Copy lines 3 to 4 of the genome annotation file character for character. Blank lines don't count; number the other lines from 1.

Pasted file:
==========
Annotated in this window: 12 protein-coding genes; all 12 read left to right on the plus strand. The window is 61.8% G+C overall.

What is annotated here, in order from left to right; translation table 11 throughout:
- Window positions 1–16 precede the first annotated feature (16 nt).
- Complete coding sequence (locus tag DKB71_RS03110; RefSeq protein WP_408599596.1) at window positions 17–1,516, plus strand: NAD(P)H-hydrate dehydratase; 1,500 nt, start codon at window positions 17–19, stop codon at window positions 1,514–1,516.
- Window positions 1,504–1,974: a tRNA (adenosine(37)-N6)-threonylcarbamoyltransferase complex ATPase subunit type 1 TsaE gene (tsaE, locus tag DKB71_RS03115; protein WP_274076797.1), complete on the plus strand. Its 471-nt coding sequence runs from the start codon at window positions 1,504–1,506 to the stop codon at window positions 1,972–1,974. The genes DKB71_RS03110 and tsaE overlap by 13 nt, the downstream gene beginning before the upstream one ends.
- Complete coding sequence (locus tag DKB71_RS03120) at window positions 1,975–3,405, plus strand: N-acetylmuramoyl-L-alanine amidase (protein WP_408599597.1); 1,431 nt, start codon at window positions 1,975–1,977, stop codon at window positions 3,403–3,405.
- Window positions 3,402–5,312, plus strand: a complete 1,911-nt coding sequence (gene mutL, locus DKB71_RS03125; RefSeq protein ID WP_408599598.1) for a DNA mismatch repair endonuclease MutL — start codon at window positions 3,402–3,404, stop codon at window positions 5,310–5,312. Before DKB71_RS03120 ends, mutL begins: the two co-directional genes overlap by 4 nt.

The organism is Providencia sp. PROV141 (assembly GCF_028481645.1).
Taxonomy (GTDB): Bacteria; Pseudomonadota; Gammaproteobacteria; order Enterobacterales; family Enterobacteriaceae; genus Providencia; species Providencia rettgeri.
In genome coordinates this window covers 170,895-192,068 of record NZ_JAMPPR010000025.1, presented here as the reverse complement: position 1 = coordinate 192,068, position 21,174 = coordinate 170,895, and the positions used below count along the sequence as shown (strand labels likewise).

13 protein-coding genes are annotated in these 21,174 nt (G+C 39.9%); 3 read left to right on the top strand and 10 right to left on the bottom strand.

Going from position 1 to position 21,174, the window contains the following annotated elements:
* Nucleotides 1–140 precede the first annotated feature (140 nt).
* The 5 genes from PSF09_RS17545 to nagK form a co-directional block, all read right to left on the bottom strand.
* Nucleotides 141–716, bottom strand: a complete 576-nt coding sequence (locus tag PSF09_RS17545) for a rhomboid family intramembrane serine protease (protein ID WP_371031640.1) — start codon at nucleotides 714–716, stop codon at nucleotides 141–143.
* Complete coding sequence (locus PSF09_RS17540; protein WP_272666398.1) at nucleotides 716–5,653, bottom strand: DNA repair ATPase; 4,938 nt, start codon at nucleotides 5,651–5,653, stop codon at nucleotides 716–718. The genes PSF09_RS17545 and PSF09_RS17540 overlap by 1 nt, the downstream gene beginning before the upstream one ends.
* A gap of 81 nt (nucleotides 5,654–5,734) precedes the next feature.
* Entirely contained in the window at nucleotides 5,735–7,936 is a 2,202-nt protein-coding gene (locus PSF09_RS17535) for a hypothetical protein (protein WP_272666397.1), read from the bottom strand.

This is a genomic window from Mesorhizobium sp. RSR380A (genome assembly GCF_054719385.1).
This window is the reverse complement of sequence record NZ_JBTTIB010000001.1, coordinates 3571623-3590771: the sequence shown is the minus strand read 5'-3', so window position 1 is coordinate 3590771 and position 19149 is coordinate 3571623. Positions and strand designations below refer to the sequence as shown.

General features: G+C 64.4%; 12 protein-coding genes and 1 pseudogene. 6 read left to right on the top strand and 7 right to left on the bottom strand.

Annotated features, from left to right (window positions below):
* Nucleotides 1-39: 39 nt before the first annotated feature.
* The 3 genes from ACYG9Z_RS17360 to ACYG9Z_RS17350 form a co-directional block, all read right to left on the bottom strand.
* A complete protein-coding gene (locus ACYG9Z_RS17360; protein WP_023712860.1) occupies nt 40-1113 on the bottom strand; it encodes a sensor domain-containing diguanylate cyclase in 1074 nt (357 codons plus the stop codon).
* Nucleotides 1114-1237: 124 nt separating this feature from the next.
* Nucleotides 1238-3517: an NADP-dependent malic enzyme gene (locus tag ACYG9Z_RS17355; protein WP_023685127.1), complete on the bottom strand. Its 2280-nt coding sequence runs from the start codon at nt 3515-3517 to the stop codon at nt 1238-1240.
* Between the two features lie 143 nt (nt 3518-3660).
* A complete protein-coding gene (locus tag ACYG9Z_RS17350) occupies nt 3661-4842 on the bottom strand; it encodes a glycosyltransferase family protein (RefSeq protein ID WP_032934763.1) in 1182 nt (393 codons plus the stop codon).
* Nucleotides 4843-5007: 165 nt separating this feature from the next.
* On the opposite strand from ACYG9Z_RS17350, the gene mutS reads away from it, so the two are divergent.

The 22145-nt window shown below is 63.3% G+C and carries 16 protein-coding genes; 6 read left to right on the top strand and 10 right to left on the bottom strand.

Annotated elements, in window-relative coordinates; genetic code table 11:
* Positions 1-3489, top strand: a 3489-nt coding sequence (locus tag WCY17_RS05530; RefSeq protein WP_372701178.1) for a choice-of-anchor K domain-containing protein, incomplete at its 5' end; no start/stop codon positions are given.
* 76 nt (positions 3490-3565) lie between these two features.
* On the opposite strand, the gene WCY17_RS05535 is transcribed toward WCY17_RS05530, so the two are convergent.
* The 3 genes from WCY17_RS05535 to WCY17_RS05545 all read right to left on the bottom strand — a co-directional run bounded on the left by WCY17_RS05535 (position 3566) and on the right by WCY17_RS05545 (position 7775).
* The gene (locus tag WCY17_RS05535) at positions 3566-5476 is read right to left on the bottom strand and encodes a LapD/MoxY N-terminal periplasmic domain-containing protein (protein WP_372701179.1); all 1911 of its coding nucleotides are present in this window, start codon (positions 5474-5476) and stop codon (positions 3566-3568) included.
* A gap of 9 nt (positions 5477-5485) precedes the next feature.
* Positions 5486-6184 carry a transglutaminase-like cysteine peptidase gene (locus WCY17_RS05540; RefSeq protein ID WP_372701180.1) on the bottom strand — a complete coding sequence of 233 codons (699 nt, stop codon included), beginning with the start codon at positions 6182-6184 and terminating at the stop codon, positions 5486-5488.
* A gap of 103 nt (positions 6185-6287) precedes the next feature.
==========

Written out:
- Window positions 1–16 precede the first annotated feature (16 nt).
- Complete coding sequence (locus tag DKB71_RS03110; RefSeq protein WP_408599596.1) at window positions 17–1,516, plus strand: NAD(P)H-hydrate dehydratase; 1,500 nt, start codon at window positions 17–19, stop codon at window positions 1,514–1,516.